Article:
I am studying the principal square root function of complex numbers. On Wikipedia they present a complex number $z$ using polar coordinates as

\begin{equation} z = r \mathrm{e}^{i \varphi}, \quad r \ge 0, ~ -\pi < \varphi \le \pi. \end{equation}

Further, they define the principal square root of $z$ as

\begin{equation} \sqrt{z} = \sqrt{r} \mathrm{e}^{i \varphi/2}. \tag{1} \end{equation}

Continuing, it is mentioned that

The principal square root function is thus defined using the nonpositive real axis as a branch cut. The principal square root function is holomorphic everywhere except on the set of non-positive real numbers (on strictly negative reals it isn't even continuous).

I do not understand these two statements. My questions are

  1. Why is the principal square root function defined using the nonpositive real axis as a branch cut? It seems to me that for $z = \mathrm{e}^{i \pi}$, we obtain by equation $(1)$ the principal square root $\sqrt{z} = \sqrt{1} \mathrm{e}^{i \pi/2} = i$.
  2. Why is the principal square root function not continuous on the negative reals?
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    Consider $\sqrt{-1 + it},\; t \in \mathbb{R}$. Let $t$ approach $0$ through a) positive values, b) negative values. – Daniel Fischer Aug 5 '15 at 11:00
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    Your point 1 is correct, but the wikipedia article doesn't actually say that the function is not defined on the negative reals: it is and the formula you have given is correct. The statement about continuity is a bit misleading or even ambiguous: if you view it as a function $\mathbb{R}_{<0} \rightarrow \mathbb{C}$, it is continuous, but as Daniel Fischer points it is not continuous at negative reals when viewed as a function $\mathbb{C}\rightarrow\mathbb{C}$ – Rob Arthan Aug 5 '15 at 11:12
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    @DanielFischer I see that in case a) we obtain $\lim_{t \downarrow 0} \sqrt{-1 + it} = i$ and in case b) $\lim_{t \uparrow 0} \sqrt{-1 + it} = -i$. That explains why it is not continuous on the negative reals for the function $\sqrt{} : \mathbb{C} \to \mathbb{C}$. On the other hand, equation (1) can be viewed as a function of $\varphi$ in the sense $(-\pi,\pi] \to \mathbb{C}$. Is it not continuous when viewed like that? Or am I making a mistake in this reasoning? – Ritz Aug 5 '15 at 11:19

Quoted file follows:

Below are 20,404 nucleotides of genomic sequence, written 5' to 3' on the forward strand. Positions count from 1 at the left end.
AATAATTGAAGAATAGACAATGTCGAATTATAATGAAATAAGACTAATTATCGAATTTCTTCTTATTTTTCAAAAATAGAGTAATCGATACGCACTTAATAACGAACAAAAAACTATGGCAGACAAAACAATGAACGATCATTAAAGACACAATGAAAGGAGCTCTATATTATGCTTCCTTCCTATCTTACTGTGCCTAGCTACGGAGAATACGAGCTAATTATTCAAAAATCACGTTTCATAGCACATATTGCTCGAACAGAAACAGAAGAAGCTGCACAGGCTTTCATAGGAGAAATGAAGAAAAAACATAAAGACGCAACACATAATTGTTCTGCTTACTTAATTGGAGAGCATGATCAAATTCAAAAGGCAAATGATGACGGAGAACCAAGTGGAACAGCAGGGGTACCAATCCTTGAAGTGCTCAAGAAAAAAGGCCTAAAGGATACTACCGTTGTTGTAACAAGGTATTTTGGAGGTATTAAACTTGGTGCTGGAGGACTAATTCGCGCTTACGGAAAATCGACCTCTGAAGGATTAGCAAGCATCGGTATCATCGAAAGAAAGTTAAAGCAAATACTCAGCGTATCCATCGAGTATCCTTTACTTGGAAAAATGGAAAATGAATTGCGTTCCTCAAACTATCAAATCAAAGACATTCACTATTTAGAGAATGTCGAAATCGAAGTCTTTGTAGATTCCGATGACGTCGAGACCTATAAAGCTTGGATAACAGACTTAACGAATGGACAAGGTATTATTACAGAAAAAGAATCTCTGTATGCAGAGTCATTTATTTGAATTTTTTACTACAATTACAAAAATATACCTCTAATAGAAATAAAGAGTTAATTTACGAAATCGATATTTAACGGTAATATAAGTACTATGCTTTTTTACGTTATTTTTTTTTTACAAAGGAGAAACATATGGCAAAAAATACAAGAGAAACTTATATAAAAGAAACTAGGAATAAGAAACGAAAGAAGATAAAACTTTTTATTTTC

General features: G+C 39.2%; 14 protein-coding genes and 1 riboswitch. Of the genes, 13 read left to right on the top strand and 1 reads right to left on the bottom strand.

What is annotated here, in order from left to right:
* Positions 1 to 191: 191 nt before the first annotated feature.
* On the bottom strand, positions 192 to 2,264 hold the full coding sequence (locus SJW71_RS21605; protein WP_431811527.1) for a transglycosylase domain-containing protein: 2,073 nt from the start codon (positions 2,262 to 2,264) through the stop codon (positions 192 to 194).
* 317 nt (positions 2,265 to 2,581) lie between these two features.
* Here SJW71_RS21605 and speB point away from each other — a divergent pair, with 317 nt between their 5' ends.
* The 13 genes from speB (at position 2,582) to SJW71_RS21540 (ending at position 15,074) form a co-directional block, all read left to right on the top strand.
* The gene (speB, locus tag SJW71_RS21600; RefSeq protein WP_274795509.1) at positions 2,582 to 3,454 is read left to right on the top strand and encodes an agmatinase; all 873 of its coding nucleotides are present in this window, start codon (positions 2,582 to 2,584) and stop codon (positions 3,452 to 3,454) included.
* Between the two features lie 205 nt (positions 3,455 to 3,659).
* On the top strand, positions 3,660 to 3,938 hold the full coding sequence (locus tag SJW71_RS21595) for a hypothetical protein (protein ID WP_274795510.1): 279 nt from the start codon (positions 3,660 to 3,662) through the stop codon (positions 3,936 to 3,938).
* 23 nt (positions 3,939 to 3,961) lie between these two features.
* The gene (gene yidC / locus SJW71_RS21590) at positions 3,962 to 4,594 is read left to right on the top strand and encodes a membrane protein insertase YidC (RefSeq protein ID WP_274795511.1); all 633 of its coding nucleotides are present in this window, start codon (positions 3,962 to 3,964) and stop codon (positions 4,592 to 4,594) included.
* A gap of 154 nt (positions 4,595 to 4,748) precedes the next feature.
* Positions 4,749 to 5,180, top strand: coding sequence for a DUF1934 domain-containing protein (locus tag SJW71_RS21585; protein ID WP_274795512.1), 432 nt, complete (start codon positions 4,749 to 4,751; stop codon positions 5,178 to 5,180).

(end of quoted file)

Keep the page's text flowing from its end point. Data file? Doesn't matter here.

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    We have a topology on $\mathbb{C}$, and that is what is relevant for continuity. You have a bijection $(0,+\infty)\times (-\pi,\pi] \to \mathbb{C}\setminus \{0\}$ via $(r,\varphi) \mapsto r\cdot e^{i\varphi}$, and that bijection is continuous, but its inverse is not continuous. And since we're looking at functions whose domain is $\mathbb{C}$, even if we write complex numbers in polar form, it's the topology of $\mathbb{C}$ and not the topology of $(0,+\infty)\times (-\pi,\pi]$ that is relevant. – Daniel Fischer Aug 5 '15 at 11:33
up vote 0 down vote accepted

That is a convention that for principal value in general we must use $-\pi<\arg z<\pi$ for other values you can change the branch cut.

You will get different limits when approaching the negative x-axis from the upper half-plane and the lower half-plane, so by definition, the principal square root function is not continuous on the negative real.

The principle square root of a negative real number $-a$ is $\sqrt{a}i$. The principle square root of $a + bi$, where $b > 0$, is $x + yi$ where

$x = \sqrt{\frac{\sqrt{a^2+b^2}+a}{2}}$

$y = \sqrt{\frac{\sqrt{a^2+b^2}-a}{2}}$

The principle square root of $a + bi$, where $b < 0$, is $x - yi$ where $x$ and $y$ have the same formulae as above.

The other square root is the negative of the principle square root.

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